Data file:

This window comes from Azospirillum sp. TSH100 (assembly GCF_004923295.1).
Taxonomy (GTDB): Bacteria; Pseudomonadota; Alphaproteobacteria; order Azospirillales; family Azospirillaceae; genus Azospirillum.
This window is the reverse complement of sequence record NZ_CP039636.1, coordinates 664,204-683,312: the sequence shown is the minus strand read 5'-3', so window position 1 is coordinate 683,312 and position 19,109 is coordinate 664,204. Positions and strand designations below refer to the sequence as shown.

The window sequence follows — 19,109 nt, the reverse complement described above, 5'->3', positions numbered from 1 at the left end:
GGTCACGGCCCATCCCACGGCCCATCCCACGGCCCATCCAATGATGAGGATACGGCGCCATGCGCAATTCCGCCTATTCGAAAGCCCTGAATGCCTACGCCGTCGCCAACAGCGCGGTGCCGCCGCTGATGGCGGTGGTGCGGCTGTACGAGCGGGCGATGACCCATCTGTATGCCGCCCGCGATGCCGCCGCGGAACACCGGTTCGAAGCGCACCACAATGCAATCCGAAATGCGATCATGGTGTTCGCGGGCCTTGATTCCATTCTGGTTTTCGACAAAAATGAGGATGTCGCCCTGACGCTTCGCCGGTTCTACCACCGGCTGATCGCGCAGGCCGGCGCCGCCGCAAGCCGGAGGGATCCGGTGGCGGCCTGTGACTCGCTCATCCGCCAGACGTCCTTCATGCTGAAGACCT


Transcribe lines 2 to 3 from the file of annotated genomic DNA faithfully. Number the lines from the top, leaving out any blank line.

Taxonomy (GTDB): Bacteria; Pseudomonadota; Alphaproteobacteria; order Azospirillales; family Azospirillaceae; genus Azospirillum.
This window is the reverse complement of sequence record NZ_CP039636.1, coordinates 664,204-683,312: the sequence shown is the minus strand read 5'-3', so window position 1 is coordinate 683,312 and position 19,109 is coordinate 664,204. Positions and strand designations below refer to the sequence as shown.